SAN DIEGO — California's Fourth District Court of Appeal on July 16 said an irrigation district has an equitable and beneficial interest in its water rights that consist of a right to water service and the discretion to distribute water equitably to all water users (Michael Abatti, et al. v. Imperial Irrigation District, No. D072850, Calif. App., 4th Dist., Div. 1, 2020 Cal. App. LEXIS 663).
RIVERSIDE, Calif. — A California federal judge on July 8 said that although the deadline for a Native American tribe to amend its complaint against two water districts has passed, it can amend its remaining claim concerning underground pore space and can assert new grounds for the tribe’s standing (Agua Caliente Band of Cahuilla Indians v. Coachella Valley Water District, et al., No. 13-883, C.D. Calif.).
OAKLAND, Calif. — A news organization and one of its reporters on July 2 filed a complaint asking a California federal court to find that the U.S. Department of Interior has violated the federal Freedom of Information Act and to order the agency to immediately release records about a “secret” 2018 meeting between one of its representatives and California water officials regarding California water issues (The Center for Investigative Reporting, et al. v. U.S. Department of the Interior, No. 20-4427, N.D. Calif., Oakland Div.).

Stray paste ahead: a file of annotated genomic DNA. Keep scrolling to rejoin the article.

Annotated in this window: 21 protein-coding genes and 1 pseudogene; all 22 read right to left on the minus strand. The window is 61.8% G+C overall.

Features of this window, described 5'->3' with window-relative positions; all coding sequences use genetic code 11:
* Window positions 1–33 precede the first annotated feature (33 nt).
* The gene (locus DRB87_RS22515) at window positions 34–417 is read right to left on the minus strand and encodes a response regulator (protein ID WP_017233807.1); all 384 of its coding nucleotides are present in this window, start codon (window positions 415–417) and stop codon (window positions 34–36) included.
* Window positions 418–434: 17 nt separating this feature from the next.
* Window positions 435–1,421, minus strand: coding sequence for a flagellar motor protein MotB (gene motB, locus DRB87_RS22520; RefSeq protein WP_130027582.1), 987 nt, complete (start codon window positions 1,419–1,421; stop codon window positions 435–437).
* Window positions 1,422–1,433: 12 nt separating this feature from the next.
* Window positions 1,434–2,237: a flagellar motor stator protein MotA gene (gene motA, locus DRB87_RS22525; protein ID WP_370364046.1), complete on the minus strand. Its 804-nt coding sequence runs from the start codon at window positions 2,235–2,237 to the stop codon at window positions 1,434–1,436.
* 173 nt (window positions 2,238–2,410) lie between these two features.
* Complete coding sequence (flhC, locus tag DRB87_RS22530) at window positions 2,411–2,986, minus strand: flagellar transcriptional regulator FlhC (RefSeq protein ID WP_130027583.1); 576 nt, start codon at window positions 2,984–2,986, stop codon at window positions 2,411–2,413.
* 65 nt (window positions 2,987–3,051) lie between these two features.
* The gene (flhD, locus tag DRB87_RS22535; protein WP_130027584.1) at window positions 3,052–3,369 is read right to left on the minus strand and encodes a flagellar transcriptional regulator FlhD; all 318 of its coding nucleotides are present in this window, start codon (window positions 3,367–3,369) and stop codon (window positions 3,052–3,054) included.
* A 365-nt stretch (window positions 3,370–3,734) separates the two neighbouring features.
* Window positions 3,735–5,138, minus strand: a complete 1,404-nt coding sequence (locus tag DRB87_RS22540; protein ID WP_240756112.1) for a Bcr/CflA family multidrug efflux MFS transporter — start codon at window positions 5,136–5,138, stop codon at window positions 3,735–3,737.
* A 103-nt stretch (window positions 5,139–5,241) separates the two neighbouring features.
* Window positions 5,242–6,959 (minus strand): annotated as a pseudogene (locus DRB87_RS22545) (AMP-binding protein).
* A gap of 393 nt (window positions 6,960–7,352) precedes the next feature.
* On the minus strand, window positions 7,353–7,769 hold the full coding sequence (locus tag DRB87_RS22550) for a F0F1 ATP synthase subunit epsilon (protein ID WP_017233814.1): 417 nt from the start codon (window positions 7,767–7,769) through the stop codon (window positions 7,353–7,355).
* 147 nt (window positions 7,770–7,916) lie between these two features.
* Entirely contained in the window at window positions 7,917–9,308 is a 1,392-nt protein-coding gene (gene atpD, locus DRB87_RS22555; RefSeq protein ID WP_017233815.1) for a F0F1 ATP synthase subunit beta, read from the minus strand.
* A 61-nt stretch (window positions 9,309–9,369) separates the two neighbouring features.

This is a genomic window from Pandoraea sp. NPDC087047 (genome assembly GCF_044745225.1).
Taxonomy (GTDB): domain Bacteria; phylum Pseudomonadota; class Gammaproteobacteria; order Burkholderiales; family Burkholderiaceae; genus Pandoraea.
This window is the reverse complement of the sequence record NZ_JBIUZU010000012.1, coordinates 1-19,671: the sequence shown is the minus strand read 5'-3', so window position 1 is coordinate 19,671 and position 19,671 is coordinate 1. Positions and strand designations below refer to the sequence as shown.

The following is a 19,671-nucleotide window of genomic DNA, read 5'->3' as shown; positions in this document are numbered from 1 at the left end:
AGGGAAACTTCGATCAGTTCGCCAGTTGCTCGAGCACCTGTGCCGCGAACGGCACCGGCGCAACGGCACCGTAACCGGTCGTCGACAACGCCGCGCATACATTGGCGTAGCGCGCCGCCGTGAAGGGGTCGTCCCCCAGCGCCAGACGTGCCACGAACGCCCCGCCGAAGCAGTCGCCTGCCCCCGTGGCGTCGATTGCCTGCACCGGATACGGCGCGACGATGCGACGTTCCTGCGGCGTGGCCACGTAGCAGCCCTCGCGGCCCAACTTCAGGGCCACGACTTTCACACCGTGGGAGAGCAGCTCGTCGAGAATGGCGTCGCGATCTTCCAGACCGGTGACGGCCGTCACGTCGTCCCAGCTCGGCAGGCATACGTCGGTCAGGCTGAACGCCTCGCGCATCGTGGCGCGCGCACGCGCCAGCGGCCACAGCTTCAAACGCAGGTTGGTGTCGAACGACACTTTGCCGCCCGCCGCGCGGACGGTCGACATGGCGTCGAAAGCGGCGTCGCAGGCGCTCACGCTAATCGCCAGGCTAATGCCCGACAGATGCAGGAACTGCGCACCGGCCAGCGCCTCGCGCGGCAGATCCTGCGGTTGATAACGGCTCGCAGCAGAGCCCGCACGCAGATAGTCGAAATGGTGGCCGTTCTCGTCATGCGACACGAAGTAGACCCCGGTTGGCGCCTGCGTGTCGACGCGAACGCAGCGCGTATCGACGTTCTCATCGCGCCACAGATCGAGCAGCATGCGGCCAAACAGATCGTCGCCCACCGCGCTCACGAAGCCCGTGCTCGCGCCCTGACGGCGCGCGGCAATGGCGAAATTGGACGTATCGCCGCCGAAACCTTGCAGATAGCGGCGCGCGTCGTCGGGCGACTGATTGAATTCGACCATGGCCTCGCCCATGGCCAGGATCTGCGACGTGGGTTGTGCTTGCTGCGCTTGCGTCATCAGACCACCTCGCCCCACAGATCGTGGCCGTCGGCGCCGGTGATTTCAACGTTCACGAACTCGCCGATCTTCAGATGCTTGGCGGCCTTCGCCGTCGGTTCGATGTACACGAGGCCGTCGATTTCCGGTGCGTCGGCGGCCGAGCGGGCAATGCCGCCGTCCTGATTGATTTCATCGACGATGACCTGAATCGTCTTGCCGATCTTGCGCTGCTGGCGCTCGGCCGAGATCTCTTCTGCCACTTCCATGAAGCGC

FARGO, N.D. — A North Dakota federal magistrate judge on June 24 granted an unopposed motion by 11 states to extend a stay of their case challenging the 2015 Clean Water Rule in case the Trump Administration’s 2020 Rule is vacated and the 2015 Rule reinstated (State of North Dakota, et al. v. U.S. Environmental Protection Agency, et al., No. 15-59, D. N.D.).
WASHINGTON, D.C. — Five environmental groups on June 25 asked the U.S. District Court for the District of Columbia to declare that the 2020 Clean Water Rule is arbitrary and capricious and in violation of the Administrative Procedure Act, 5 U.S. Code. ch. 5, subch. I § 500 et seq. (Environmental Integrity Project, et al. v. Andrew Wheeler, et al., No. 20-1743, D. D.C.).
DENVER — The 10th Circuit U.S. Court of Appeals on June 26 granted an unopposed motion to expedite the United States’ appeal of a preliminary injunction against the 2020 Clean Water Rule as it applies to Colorado (Colorado v. U.S. Environmental Protection Agency, et al., No. 20-1238, 10th Cir.).